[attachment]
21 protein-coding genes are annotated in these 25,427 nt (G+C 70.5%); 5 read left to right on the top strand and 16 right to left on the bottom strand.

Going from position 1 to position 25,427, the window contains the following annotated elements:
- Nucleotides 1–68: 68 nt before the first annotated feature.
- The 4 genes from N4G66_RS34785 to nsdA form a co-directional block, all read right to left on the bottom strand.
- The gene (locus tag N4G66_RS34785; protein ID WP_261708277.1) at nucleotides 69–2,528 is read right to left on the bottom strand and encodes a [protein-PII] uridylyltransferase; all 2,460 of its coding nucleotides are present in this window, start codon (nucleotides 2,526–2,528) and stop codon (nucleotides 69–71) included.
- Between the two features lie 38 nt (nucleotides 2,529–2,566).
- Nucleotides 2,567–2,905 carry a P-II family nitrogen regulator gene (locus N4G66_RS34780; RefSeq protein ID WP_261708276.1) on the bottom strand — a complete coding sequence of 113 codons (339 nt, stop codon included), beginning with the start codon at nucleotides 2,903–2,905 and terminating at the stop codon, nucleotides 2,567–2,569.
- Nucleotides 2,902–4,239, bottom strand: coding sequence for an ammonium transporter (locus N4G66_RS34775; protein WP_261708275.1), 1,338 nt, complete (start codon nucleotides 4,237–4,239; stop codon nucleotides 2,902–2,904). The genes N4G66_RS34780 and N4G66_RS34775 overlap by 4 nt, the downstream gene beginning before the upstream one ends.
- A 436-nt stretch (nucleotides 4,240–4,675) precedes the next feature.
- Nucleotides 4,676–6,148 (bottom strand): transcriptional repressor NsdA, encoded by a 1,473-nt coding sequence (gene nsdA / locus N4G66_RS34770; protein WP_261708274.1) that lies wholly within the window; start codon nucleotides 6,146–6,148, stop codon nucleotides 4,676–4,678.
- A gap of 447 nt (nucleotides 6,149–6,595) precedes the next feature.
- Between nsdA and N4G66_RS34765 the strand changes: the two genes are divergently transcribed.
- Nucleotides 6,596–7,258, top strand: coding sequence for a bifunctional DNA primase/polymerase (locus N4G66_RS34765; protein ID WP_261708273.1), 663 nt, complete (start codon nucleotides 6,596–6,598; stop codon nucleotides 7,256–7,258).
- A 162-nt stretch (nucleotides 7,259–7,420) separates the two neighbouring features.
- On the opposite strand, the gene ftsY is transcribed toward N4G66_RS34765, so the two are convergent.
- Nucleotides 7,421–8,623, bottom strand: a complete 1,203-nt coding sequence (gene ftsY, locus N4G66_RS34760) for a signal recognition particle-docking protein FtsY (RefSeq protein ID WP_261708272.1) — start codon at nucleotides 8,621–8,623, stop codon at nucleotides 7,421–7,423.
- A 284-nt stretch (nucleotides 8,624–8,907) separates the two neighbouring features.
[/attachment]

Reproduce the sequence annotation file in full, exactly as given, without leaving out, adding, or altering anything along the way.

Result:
21 protein-coding genes are annotated in these 25,427 nt (G+C 70.5%); 5 read left to right on the top strand and 16 right to left on the bottom strand.

Going from position 1 to position 25,427, the window contains the following annotated elements:
- Nucleotides 1–68: 68 nt before the first annotated feature.
- The 4 genes from N4G66_RS34785 to nsdA form a co-directional block, all read right to left on the bottom strand.
- The gene (locus tag N4G66_RS34785; protein ID WP_261708277.1) at nucleotides 69–2,528 is read right to left on the bottom strand and encodes a [protein-PII] uridylyltransferase; all 2,460 of its coding nucleotides are present in this window, start codon (nucleotides 2,526–2,528) and stop codon (nucleotides 69–71) included.
- Between the two features lie 38 nt (nucleotides 2,529–2,566).
- Nucleotides 2,567–2,905 carry a P-II family nitrogen regulator gene (locus N4G66_RS34780; RefSeq protein ID WP_261708276.1) on the bottom strand — a complete coding sequence of 113 codons (339 nt, stop codon included), beginning with the start codon at nucleotides 2,903–2,905 and terminating at the stop codon, nucleotides 2,567–2,569.
- Nucleotides 2,902–4,239, bottom strand: coding sequence for an ammonium transporter (locus N4G66_RS34775; protein WP_261708275.1), 1,338 nt, complete (start codon nucleotides 4,237–4,239; stop codon nucleotides 2,902–2,904). The genes N4G66_RS34780 and N4G66_RS34775 overlap by 4 nt, the downstream gene beginning before the upstream one ends.
- A 436-nt stretch (nucleotides 4,240–4,675) precedes the next feature.
- Nucleotides 4,676–6,148 (bottom strand): transcriptional repressor NsdA, encoded by a 1,473-nt coding sequence (gene nsdA / locus N4G66_RS34770; protein WP_261708274.1) that lies wholly within the window; start codon nucleotides 6,146–6,148, stop codon nucleotides 4,676–4,678.
- A gap of 447 nt (nucleotides 6,149–6,595) precedes the next feature.
- Between nsdA and N4G66_RS34765 the strand changes: the two genes are divergently transcribed.
- Nucleotides 6,596–7,258, top strand: coding sequence for a bifunctional DNA primase/polymerase (locus N4G66_RS34765; protein ID WP_261708273.1), 663 nt, complete (start codon nucleotides 6,596–6,598; stop codon nucleotides 7,256–7,258).
- A 162-nt stretch (nucleotides 7,259–7,420) separates the two neighbouring features.
- On the opposite strand, the gene ftsY is transcribed toward N4G66_RS34765, so the two are convergent.
- Nucleotides 7,421–8,623, bottom strand: a complete 1,203-nt coding sequence (gene ftsY, locus N4G66_RS34760) for a signal recognition particle-docking protein FtsY (RefSeq protein ID WP_261708272.1) — start codon at nucleotides 8,621–8,623, stop codon at nucleotides 7,421–7,423.
- A 284-nt stretch (nucleotides 8,624–8,907) separates the two neighbouring features.